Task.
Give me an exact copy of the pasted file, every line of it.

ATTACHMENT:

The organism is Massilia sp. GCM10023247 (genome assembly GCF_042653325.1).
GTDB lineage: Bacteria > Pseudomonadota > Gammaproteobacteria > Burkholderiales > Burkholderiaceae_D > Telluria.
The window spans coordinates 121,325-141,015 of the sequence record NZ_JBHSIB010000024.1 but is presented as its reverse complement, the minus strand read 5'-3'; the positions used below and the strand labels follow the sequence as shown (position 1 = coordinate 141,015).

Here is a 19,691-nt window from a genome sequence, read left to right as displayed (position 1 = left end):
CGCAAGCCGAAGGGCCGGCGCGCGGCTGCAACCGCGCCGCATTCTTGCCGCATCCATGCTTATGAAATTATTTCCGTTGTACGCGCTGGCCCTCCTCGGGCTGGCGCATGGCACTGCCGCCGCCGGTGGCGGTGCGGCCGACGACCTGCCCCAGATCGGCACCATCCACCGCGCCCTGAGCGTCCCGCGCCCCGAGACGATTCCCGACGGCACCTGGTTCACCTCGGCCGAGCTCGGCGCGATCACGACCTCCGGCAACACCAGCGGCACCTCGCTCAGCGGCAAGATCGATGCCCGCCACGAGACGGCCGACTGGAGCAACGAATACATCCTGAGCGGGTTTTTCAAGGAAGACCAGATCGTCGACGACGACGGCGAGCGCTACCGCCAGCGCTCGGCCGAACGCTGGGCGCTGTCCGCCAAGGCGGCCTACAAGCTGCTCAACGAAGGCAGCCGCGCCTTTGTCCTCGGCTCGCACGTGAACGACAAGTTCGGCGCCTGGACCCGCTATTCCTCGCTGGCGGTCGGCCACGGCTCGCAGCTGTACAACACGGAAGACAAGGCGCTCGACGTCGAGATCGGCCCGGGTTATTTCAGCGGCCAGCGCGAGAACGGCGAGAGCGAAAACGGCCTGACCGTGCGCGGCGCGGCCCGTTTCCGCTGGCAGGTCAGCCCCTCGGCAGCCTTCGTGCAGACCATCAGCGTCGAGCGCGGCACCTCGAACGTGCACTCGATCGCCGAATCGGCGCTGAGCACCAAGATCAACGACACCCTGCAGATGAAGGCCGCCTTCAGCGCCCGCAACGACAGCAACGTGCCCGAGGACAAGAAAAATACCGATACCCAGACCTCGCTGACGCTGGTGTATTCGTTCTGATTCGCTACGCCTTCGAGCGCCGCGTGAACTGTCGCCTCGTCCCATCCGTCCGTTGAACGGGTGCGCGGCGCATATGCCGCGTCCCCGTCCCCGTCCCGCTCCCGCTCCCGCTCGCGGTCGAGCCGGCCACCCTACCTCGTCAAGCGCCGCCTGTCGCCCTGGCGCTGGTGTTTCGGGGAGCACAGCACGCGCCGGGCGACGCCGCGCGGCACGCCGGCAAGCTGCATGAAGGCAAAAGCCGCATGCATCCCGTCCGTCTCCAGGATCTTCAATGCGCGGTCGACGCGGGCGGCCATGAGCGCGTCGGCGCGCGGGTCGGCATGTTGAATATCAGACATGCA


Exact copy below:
The organism is Massilia sp. GCM10023247 (genome assembly GCF_042653325.1).
GTDB lineage: Bacteria > Pseudomonadota > Gammaproteobacteria > Burkholderiales > Burkholderiaceae_D > Telluria.
The window spans coordinates 121,325-141,015 of the sequence record NZ_JBHSIB010000024.1 but is presented as its reverse complement, the minus strand read 5'-3'; the positions used below and the strand labels follow the sequence as shown (position 1 = coordinate 141,015).

Here is a 19,691-nt window from a genome sequence, read left to right as displayed (position 1 = left end):
CGCAAGCCGAAGGGCCGGCGCGCGGCTGCAACCGCGCCGCATTCTTGCCGCATCCATGCTTATGAAATTATTTCCGTTGTACGCGCTGGCCCTCCTCGGGCTGGCGCATGGCACTGCCGCCGCCGGTGGCGGTGCGGCCGACGACCTGCCCCAGATCGGCACCATCCACCGCGCCCTGAGCGTCCCGCGCCCCGAGACGATTCCCGACGGCACCTGGTTCACCTCGGCCGAGCTCGGCGCGATCACGACCTCCGGCAACACCAGCGGCACCTCGCTCAGCGGCAAGATCGATGCCCGCCACGAGACGGCCGACTGGAGCAACGAATACATCCTGAGCGGGTTTTTCAAGGAAGACCAGATCGTCGACGACGACGGCGAGCGCTACCGCCAGCGCTCGGCCGAACGCTGGGCGCTGTCCGCCAAGGCGGCCTACAAGCTGCTCAACGAAGGCAGCCGCGCCTTTGTCCTCGGCTCGCACGTGAACGACAAGTTCGGCGCCTGGACCCGCTATTCCTCGCTGGCGGTCGGCCACGGCTCGCAGCTGTACAACACGGAAGACAAGGCGCTCGACGTCGAGATCGGCCCGGGTTATTTCAGCGGCCAGCGCGAGAACGGCGAGAGCGAAAACGGCCTGACCGTGCGCGGCGCGGCCCGTTTCCGCTGGCAGGTCAGCCCCTCGGCAGCCTTCGTGCAGACCATCAGCGTCGAGCGCGGCACCTCGAACGTGCACTCGATCGCCGAATCGGCGCTGAGCACCAAGATCAACGACACCCTGCAGATGAAGGCCGCCTTCAGCGCCCGCAACGACAGCAACGTGCCCGAGGACAAGAAAAATACCGATACCCAGACCTCGCTGACGCTGGTGTATTCGTTCTGATTCGCTACGCCTTCGAGCGCCGCGTGAACTGTCGCCTCGTCCCATCCGTCCGTTGAACGGGTGCGCGGCGCATATGCCGCGTCCCCGTCCCCGTCCCGCTCCCGCTCCCGCTCGCGGTCGAGCCGGCCACCCTACCTCGTCAAGCGCCGCCTGTCGCCCTGGCGCTGGTGTTTCGGGGAGCACAGCACGCGCCGGGCGACGCCGCGCGGCACGCCGGCAAGCTGCATGAAGGCAAAAGCCGCATGCATCCCGTCCGTCTCCAGGATCTTCAATGCGCGGTCGACGCGGGCGGCCATGAGCGCGTCGGCGCGCGGGTCGGCATGTTGAATATCAGACATGCA